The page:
Local Bat Tests Positive for Rabies

Written by Communications, September 12, 2019

Residents Reminded to Avoid Contact with Animals That Can Carry Rabies

Peterborough Public Health confirmed today that a local bat found last week has tested positive for rabies, and is reminding residents to steer clear of wild animals commonly known to carry the disease.

“This positive animal case confirms what we already know – that rabies is present in our area,” said Dr. Rosana Salvaterra, Medical Officer of Health.  “It serves as a good reminder of the importance of vaccinating pets, and avoiding contact with bats and other animals known to carry rabies.”  In Canada, the most common rabies carriers are raccoons, skunks, foxes, and bats.  Rabid animals may be extremely excited, attack objects or other animals, froth at the mouth, and bite at anything.  31 bats tested positive for rabies in Ontario in 2018 with 3 of the positive bats being from the Peterborough area.

To prevent rabies, always wear gloves and other protective clothing when handling a bat.  Warn children to stay away from bats and be sure to report any contact with them.  If you or a pet comes in direct contact with a bat, you should contact your veterinarian.  For tips on preventing conflicts with bats, visit www.ontario.ca/page/prevent-conflicts-bats.

While it’s rare, human infection with rabies is almost 100% fatal.  Rabies is a deadly disease of the central nervous system that affects humans and other mammals.  The virus is concentrated in the saliva of a rabid animal and can spread through a bite, cut or scratch, or if the saliva comes in contact with the moist tissues of the mouth, nose or eyes.  There is no known treatment for rabies once the symptoms appear.  The disease cannot be treated, but can be prevented through vaccination.

To protect your family and your pets from rabies:

  • Keep pets up-to-date with their rabies vaccination. In Ontario, it’s the law that all cats, dogs and ferrets over three months of age must be vaccinated against rabies.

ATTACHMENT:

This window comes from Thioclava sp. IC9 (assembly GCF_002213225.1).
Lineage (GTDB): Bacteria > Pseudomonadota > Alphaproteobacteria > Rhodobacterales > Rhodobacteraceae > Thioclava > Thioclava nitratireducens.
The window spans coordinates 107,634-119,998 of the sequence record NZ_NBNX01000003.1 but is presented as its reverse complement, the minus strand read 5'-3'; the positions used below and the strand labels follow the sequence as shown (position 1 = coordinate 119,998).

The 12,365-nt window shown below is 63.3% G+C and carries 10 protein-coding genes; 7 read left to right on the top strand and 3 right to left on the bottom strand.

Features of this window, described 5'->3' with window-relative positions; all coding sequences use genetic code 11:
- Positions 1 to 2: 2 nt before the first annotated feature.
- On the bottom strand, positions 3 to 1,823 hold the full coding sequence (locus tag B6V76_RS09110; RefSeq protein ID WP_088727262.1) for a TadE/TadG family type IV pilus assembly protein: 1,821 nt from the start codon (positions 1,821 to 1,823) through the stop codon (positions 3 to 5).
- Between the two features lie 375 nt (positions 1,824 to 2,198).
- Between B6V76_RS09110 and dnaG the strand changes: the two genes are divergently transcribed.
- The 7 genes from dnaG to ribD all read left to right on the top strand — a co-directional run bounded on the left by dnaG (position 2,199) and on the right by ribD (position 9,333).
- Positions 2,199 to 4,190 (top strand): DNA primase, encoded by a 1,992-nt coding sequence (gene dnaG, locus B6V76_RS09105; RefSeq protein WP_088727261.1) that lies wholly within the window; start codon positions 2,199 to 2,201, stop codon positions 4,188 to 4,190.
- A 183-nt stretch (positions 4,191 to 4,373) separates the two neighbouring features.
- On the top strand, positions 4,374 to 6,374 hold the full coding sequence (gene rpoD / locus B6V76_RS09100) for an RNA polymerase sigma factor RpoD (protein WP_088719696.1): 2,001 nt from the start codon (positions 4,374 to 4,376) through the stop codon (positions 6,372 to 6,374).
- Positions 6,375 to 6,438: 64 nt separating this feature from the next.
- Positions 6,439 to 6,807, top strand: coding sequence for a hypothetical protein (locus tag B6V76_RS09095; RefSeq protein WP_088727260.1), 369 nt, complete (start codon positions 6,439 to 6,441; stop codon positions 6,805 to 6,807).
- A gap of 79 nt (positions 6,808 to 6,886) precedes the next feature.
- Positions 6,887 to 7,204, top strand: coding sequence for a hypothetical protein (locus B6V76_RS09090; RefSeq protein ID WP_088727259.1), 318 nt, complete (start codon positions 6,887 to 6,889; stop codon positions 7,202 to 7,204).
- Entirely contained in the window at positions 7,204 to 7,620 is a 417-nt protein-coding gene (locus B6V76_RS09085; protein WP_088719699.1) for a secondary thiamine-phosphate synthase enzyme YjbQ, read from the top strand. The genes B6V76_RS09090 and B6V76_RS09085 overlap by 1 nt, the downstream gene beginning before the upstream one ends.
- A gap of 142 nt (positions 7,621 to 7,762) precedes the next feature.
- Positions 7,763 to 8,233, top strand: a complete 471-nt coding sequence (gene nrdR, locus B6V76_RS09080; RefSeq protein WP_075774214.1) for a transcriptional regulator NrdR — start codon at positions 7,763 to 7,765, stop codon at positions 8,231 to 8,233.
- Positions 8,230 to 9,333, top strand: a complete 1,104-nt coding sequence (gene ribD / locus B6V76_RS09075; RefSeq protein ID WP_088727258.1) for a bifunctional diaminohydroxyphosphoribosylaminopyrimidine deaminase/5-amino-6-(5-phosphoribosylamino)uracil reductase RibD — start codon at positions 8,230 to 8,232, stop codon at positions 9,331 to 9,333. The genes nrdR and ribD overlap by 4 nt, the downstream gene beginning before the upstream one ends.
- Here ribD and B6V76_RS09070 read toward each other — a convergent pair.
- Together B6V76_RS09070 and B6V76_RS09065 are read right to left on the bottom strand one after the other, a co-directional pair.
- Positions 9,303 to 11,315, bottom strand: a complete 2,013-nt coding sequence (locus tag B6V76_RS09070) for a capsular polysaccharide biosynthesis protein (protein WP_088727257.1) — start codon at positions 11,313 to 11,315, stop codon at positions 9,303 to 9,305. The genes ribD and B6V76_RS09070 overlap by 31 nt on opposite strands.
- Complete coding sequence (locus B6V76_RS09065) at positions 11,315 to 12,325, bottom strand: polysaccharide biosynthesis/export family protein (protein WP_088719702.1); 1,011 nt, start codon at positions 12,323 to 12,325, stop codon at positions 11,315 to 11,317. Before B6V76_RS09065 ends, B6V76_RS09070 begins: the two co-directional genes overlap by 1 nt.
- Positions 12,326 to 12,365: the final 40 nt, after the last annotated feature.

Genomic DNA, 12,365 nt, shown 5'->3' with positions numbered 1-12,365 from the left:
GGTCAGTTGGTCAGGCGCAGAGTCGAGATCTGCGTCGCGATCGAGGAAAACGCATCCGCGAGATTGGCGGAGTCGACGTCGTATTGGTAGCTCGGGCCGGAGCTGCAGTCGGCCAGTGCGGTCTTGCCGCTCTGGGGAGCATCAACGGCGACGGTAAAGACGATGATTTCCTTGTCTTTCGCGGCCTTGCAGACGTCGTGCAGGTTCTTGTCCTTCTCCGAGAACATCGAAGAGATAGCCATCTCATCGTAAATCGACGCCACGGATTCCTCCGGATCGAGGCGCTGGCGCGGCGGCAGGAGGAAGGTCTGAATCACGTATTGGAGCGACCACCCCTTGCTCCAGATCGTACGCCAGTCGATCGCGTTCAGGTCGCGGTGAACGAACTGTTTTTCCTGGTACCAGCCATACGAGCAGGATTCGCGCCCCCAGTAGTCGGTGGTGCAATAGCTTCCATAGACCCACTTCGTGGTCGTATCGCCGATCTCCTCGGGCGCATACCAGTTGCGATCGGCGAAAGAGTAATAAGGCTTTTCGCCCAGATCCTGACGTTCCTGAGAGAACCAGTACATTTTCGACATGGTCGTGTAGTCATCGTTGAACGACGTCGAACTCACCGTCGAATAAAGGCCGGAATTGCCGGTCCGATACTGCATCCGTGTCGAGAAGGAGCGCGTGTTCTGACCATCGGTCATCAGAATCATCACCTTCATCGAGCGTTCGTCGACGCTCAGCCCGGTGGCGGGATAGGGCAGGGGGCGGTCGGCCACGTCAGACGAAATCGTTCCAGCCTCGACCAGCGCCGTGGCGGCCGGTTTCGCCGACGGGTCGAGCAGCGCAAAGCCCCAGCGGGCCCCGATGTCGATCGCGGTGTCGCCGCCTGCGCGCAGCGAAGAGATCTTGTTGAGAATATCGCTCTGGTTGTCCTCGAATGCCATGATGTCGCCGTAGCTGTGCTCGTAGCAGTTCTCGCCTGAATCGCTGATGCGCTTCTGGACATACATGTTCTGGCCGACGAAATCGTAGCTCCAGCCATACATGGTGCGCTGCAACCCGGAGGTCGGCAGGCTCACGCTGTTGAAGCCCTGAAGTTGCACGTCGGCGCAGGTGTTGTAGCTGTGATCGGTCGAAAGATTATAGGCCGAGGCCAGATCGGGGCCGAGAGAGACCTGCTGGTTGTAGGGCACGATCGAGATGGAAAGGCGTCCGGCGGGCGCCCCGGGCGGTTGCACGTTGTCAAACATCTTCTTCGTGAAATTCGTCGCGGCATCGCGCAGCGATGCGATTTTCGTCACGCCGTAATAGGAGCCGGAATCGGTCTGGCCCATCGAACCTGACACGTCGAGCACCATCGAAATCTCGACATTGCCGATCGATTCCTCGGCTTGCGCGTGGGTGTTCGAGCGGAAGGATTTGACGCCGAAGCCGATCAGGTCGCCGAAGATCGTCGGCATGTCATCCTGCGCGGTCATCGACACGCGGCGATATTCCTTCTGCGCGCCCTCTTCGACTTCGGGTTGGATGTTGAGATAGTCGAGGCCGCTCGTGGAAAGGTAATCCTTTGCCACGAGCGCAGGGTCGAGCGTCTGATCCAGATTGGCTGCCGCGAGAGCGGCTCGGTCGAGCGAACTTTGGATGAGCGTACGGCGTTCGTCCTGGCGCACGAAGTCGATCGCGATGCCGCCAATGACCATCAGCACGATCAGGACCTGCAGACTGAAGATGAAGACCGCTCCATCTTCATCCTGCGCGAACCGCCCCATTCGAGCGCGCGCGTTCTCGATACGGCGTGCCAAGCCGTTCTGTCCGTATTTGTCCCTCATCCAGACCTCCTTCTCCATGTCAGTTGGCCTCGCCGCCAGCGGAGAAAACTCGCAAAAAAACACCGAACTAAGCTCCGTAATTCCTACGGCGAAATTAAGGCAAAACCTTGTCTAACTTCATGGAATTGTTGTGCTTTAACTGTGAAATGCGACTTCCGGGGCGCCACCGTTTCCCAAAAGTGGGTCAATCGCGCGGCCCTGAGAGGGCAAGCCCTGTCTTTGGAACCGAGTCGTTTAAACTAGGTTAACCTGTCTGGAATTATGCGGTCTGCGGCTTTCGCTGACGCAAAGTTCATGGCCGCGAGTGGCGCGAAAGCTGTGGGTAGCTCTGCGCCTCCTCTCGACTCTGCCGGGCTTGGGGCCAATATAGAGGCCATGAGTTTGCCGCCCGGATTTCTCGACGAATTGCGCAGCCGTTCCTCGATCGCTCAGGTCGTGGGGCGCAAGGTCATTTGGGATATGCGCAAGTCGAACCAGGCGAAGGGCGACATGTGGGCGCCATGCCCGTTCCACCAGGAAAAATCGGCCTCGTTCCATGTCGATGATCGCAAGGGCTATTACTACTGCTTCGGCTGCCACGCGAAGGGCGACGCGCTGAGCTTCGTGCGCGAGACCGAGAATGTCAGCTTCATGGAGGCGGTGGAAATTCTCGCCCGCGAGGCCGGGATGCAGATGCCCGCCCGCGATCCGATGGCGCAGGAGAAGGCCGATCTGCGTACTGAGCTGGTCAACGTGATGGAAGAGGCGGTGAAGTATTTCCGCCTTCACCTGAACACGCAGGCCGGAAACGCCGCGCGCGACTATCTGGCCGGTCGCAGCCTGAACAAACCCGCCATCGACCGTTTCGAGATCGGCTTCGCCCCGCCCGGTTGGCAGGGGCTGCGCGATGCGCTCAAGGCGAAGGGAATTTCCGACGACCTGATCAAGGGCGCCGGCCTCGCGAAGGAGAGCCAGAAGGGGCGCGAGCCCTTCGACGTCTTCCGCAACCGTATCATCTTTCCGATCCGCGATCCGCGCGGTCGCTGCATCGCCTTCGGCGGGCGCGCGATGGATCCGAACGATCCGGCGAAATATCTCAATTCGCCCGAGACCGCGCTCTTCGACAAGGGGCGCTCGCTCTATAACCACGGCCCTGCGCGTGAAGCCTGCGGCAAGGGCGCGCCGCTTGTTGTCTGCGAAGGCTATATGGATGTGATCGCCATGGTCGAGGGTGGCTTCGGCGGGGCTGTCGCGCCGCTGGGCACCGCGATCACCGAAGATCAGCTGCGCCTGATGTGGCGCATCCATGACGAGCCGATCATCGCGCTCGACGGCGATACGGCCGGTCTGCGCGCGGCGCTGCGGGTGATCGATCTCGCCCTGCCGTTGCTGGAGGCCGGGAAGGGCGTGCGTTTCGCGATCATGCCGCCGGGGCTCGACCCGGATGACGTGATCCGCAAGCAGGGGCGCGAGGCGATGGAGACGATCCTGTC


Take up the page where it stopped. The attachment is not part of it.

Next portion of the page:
• Teach children to stay away from wild animals, dogs and cats they don’t know, or animals that are acting strangely.
  • Talk to your veterinarian about vaccinating your livestock against rabies.
  • Stay away from any wildlife, dogs or cats that you don’t know or any animal that is acting strangely. A strange acting animal could be a sign that it is sick or injured. Remember, only mammals can carry rabies.
  • Keep pets away from wildlife. Don’t let your pets run free in the neighbourhood and keep them indoors at night.
  • Don’t feed, transport or relocate wildlife.

If you are bitten or scratched by an animal, immediately wash the area thoroughly with soap and water, seek medical advice immediately, and then contact Peterborough Public Health at 705-743-1000.

If your pets or livestock have had contact with a wild animal, such as a bat, skunk, fox or raccoon, contact your veterinarian as soon as possible.  Veterinarians seeking assistance with risk assessments or post-exposure management can call the Ontario Ministry of Agriculture, Food and Rural Affairs at 1-877-424-1300.

If an animal is acting strange or sick, and neither a human nor pet/livestock have been exposed, contact your municipal animal control department or OSPCA.  For non-emergencies and information about rabies in wildlife, call the Ministry of Natural Resources and Forestry rabies hotline at 1-888-574-6656.


For further information, please contact:
Julie Ingram

Manager, Environmental Health

705-743-1000, ext. 351